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Monthly Archives: March 2009

I may reinstate “mingsdogblog” later, however the bulk of the dog liver disease related posts I made are on this blog.

I lost the domain and haven’t had time to keep blogging, however I will continue to respond to comments and questions regarding dog health issues. Good thing I still have this wordpress blog.

Original post below, with comment from today in parentheses:

    To see posts after 3/15/09, please go to:

This is the first sample of the dog bed I asked my girlfriend to make. She sent me the pix and I must say the bed looks even more beautiful than I imagined.

The dimensions of the frame was made to fit a standard pillow. I recommend a gusseted one. The beautiful thing about this bed is that you can use a regular sham of your choice on a standard pillow.

It’s a bed that will last for generations. The Aspen is hand gathered from fallen trees in Colorado and each bed is a unique woodwork creation by  Elizabeth Battaglia, a furniture and jewelry designer with an eye for nature and beauty. See her site at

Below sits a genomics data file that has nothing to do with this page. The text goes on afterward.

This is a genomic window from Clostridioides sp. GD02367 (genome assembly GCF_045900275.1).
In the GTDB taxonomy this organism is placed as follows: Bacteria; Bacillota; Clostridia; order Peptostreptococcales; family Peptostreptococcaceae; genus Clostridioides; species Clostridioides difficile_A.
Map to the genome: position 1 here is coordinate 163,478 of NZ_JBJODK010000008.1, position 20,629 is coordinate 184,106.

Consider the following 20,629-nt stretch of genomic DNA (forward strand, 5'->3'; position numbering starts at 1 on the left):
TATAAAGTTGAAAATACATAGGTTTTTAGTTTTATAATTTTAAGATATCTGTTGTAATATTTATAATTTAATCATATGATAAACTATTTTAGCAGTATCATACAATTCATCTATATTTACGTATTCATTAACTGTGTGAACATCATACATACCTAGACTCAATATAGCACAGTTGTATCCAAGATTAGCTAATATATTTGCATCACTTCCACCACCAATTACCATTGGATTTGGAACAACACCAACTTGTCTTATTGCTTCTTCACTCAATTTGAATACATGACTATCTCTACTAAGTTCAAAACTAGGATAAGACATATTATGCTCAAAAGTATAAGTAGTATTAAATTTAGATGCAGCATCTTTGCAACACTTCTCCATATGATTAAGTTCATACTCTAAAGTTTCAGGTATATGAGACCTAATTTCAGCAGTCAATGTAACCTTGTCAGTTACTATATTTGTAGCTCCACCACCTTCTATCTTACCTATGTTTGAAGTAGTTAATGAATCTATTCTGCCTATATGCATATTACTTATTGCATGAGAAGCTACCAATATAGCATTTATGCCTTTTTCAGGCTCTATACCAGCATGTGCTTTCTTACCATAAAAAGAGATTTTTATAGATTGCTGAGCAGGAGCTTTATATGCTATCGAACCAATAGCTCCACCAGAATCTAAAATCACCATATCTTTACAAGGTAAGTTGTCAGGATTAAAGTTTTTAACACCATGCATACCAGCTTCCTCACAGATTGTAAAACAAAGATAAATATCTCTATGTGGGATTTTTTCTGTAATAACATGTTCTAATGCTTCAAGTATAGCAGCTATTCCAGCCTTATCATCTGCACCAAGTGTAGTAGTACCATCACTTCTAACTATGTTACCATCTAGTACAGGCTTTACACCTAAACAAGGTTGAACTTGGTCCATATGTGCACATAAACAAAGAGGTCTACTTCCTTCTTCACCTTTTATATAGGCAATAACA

Standard pillow case sized bed

Standard pillow case sized bed

Winsworth & Nemo on the "standard" bed

Winsworth & Nemo on the “standard” bed

The sizes of frames will include:

#1)  Small Breed bed takes a Standard pillow: 20″ x 26″ ($275 for frame, $25 custom cover)

#2) Small-Medium Breed bed takes a European Square pillow: 26″ x 26″

#3) Small Breed 2-Dog Bed takes a Queen Pillow: 20″ x 30″

#4) Small Breed 3-Dog Bed based on King Pillow: 20″ x 36″

A friend sent me this video to cheer me up. It did the job. Who knew baby pigs were so cute, would be so attached to humans and could swim! Thanks for sending the link Dawn!

Without clicking on it, scroll over the link below. Then click “Play” in the pop-up window that appears.

Kingsford Goes to the Beach – video powered by Metacafe

If you simply click on the link, it will take you to Metacafe’s web page with the same video on it.

I had a friend who had two pot bellied pigs, but I only met them after they were large adult pigs and they were not as friendly as this little guy.

T, If you are reading this blog, Happy Birthday, again.

Anyone who sees this post, take a good look at the photo below because my sister might make me pull it off the site. She’s camera shy and very private, though if you know her, you know she’s neither shy nor private about her opinions. LOL.